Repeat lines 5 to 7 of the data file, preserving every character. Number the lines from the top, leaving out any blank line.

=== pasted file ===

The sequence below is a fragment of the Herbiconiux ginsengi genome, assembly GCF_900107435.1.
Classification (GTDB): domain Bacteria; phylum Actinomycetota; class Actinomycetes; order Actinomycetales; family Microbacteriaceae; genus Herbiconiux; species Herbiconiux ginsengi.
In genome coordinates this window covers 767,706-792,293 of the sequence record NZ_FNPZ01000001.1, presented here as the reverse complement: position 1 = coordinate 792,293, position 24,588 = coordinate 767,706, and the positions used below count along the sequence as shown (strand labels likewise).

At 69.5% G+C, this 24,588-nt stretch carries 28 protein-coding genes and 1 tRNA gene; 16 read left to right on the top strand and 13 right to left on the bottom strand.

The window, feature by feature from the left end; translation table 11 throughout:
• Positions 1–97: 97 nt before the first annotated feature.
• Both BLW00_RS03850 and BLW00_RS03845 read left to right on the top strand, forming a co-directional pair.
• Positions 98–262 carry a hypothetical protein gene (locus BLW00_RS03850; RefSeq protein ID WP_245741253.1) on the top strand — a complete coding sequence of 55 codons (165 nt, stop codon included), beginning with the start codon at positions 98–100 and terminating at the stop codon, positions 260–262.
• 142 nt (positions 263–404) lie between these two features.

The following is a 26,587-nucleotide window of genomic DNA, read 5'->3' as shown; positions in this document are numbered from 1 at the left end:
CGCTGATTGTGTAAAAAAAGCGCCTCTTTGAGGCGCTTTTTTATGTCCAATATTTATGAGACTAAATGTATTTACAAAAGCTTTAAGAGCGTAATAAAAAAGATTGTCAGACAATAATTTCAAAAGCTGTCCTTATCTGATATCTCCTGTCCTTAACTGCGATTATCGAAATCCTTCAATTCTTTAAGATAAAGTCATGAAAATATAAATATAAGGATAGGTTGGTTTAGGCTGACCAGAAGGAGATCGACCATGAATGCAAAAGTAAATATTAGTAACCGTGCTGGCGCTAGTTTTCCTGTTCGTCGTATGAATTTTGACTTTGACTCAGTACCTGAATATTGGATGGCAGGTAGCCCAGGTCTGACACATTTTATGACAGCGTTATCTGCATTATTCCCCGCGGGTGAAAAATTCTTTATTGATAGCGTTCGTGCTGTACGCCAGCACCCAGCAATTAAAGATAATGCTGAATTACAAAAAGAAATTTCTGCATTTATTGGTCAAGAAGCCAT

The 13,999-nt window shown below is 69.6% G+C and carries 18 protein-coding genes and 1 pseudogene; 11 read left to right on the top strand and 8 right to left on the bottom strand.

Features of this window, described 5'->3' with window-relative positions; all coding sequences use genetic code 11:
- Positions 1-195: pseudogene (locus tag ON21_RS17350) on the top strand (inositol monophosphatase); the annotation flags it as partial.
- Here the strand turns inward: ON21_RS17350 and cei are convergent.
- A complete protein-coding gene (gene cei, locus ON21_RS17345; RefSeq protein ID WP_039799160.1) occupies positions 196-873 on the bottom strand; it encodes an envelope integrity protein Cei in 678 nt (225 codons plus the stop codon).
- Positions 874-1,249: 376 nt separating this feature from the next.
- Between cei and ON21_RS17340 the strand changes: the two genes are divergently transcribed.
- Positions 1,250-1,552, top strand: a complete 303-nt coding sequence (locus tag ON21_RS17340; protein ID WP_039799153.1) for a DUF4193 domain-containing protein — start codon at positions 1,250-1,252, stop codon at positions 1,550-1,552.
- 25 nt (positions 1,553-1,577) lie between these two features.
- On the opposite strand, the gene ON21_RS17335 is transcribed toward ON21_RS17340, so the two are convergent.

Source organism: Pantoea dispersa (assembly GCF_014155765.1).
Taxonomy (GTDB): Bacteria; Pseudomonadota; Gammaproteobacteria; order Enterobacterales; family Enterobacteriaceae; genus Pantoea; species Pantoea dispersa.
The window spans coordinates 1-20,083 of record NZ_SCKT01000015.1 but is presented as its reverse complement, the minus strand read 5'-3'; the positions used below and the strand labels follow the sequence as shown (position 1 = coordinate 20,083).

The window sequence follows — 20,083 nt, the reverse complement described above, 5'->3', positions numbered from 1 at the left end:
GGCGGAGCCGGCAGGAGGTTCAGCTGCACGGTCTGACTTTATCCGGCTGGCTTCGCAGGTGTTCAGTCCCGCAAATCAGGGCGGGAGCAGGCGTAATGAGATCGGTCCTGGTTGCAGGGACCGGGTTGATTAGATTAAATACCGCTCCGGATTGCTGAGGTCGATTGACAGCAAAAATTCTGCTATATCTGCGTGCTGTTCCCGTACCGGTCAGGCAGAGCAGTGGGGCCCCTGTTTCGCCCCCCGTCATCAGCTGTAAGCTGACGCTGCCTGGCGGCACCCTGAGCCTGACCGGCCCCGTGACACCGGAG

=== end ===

The window, feature by feature from the left end; translation table 11 throughout:
• Positions 1–97: 97 nt before the first annotated feature.
• Both BLW00_RS03850 and BLW00_RS03845 read left to right on the top strand, forming a co-directional pair.